Kohlberg’s theory of moral reasoning is a theory outlined to explain people’s reasoning at various ages. Kohlberg’s theory of morality has six stages that are separated into three phases. The three phases of moral reasoning under Kohlberg’s theory include preconventional morality, conventional morality, and postconventional morality. The first phase has two stages, which include obedience and punishment, and individualism and exchange. The second phase comprises of good interpersonal relationships and maintaining the social order, and the last phase has social contract and individual rights, and universal principles.
Firstly, there is the preconventional stage that involves obedience and punishment, and individualism and exchange. To understand this stage well, a story is told of John who is fourteen years old and does not have a driving license. In addition, the law forbids underage people from driving as their sense of judgment and alertness is questionable. Nevertheless, John’s mother falls critically ill when there is no other adult around, and John is forced to rush her mother to hospital with her car. From this perspective, children will still consider John to have done the correct thing, but their significant concern will be on what the law permits. To analyze the second stage from the above story, some children can be considered amoral as they argue that John might have taken the car, so his friends could see him driving, while others might argue that the law only imposes regulations to get free money from the public. This second stage focuses on what meets an individual’s self-interest. This example and possible responds indicate that at the first stage, punishment sticks on a child’s mind as been morally wrong while, in the second stage, it is for fair exchange.
Secondly, the third stage falls here and concerns about good interpersonal relationships. From the above story, children will argue that John did that because he wanted to save the life of his mother because he loved her. The children could also blame the law for enacting ha rules, which do not utterly reflect the reality. Thus, we can establish that trust, concern, love, and empathy are part of good behavior, which in turn translates to good motives. Notably, this reasoning functions in two-person relationships such as family members who try to comprehend each other’s feelings and needs, and try to help.
The reasoning at stage four focuses on the maintenance of the social order. Reflecting on John’s case, people will be against the move, as they believe it could have endangered the lives of other people. The argument that people could offer at this stage focuses on doing what is right with the law, and that could include calling an emergency line for help or seeking the assistance of an adult. Another explanation that people could offer at this stage is that what if all kids streamed on the roads with their parents’ vehicles, would that not be dangerous to other road users? The respondents at this stage base their argument on society as a whole, and the difference between them and the respondents at stage one is that they can elaborate the law further.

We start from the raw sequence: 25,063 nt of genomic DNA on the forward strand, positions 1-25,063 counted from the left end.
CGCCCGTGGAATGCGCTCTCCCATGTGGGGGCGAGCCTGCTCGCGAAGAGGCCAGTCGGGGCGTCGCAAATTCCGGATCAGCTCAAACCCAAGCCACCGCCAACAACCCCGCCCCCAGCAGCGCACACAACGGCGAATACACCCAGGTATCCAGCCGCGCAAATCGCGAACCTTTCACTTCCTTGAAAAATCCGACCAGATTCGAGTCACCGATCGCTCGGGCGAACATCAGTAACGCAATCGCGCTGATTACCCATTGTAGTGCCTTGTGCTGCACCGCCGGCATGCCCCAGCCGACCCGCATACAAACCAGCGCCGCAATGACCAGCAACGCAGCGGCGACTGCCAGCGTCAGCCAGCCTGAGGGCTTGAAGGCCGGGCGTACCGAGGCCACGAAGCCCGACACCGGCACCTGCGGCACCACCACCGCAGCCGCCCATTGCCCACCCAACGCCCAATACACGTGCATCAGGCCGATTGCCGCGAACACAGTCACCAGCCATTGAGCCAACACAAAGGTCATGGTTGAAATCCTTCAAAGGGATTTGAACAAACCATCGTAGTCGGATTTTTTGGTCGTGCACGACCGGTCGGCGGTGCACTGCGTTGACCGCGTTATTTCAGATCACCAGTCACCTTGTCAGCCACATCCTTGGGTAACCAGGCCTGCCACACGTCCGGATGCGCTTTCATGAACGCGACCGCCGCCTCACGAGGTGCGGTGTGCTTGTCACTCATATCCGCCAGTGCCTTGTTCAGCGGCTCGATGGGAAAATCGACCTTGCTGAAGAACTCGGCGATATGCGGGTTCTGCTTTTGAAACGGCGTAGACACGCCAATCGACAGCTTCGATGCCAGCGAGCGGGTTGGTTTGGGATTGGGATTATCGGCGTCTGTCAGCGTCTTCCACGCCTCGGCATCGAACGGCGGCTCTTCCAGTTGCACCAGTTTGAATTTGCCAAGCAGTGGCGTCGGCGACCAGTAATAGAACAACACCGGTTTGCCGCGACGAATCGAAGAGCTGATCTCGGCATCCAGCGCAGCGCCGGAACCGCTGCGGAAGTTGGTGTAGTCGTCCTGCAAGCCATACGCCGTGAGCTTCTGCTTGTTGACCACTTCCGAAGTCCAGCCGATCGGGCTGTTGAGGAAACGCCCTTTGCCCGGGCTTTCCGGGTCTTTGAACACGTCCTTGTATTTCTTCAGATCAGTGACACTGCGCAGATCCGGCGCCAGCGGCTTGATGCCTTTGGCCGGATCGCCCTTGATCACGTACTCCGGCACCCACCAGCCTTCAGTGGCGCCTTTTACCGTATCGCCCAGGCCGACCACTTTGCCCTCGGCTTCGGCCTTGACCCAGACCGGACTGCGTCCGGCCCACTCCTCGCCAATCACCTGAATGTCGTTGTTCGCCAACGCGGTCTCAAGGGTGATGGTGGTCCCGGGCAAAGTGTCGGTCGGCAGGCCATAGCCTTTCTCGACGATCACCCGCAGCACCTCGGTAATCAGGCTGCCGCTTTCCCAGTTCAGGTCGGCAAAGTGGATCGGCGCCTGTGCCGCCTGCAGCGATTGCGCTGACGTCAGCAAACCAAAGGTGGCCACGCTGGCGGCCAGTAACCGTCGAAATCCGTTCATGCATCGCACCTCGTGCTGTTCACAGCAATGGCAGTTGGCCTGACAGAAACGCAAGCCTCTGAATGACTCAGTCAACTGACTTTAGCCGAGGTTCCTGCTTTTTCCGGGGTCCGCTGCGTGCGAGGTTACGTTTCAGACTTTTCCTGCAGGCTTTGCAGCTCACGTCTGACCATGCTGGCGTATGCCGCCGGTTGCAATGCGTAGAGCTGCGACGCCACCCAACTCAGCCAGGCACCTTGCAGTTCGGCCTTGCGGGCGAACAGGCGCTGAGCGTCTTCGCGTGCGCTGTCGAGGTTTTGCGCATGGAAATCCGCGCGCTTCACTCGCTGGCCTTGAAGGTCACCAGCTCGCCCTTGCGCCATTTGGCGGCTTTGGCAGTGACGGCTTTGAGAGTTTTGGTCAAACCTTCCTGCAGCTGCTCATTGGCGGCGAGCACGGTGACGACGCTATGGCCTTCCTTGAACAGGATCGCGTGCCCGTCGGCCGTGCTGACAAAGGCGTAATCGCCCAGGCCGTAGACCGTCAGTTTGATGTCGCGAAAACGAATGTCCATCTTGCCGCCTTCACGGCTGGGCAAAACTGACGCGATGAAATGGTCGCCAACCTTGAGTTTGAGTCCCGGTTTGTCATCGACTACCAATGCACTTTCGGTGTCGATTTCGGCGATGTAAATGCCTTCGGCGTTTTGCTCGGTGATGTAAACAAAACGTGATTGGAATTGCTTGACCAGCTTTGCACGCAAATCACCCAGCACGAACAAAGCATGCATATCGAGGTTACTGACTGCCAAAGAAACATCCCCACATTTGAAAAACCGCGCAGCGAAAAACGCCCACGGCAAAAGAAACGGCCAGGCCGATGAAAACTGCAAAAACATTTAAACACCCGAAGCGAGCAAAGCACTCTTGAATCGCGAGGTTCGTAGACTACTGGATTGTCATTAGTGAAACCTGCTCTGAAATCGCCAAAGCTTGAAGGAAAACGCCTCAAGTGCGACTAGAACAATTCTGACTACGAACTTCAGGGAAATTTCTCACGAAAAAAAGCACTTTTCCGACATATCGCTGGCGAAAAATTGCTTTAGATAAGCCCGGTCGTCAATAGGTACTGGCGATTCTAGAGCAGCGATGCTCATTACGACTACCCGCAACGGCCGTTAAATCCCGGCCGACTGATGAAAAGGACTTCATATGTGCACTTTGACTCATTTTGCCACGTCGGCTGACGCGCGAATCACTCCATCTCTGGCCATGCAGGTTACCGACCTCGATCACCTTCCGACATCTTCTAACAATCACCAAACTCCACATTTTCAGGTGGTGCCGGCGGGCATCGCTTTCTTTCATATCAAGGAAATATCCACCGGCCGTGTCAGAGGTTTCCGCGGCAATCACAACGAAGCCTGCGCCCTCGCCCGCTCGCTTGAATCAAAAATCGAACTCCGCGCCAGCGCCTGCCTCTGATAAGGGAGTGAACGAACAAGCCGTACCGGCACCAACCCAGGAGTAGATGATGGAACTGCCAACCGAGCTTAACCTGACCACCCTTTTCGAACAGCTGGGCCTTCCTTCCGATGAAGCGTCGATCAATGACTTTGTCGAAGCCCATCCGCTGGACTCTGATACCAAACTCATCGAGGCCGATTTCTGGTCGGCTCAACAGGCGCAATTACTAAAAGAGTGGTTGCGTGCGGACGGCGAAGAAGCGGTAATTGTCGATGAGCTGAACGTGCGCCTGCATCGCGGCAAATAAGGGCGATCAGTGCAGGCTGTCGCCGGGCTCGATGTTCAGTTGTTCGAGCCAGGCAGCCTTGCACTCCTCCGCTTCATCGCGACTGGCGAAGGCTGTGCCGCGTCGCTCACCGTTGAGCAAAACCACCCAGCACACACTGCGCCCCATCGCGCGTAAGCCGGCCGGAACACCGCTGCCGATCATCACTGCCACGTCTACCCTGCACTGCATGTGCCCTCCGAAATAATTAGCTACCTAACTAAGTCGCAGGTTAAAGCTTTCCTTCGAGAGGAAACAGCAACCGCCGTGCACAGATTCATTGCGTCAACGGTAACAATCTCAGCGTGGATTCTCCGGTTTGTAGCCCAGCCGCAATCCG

The postconventional phase contains the fifth stage, which concerns about social contract and individual rights. Research establishes that people at this stage begin to look at life in a more theoretical way. In this case, they examine the values and rights, which should be promoted by the society. Since respondents at this stage advocate for rights such as liberty and life, and a democratic way of changing unfair laws, they would argue that John’s mum had the right to live. In addition, the laws against underage driving should be revised as laws only form social contracts made by human beings, to be upheld, until when they can be changed democratically.
Stage six addresses the areas that were not touched by democratic process of stage five. This stage is called universal principles, and this stage seeks for impartiality in treating the cases of both parties, which can be achieved through the principles of justice. The essential thing at this stage is the principle of justice, which guides people to respecting all. Notably, the principle of justice is universal.
In conclusion, Kohlberg’s moral reasoning theory comprises of six phases that form six stages. The stages try to avail the moral reasoning of people at different stages of life, and the assumptions they would make in relation to morality. The three phases include preconventional phase (obedience and punishment, and individualism and exchange), conventional phase that comprises of (good interpersonal relationships and maintaining the social order), and the postconventional stage that has the social contract and individual rights stage, and universal principles. Evidently, there is a smooth transition of moral reasoning across these stages, and as a person advances in age, one becomes more aware of the law; thus, one is able to explain further a decision made basing on morality. Notably, morality forms the peak of the three phases of morality, and it bases its arguments on the principles of justice. The principles of justice are essential to the society because they enable people to make decisions that are fair to all. Stage six requires that people reach justice, and it proposes a way that justice can be obtained, which includes people’s examination of an issue at hand through each other’s eyes.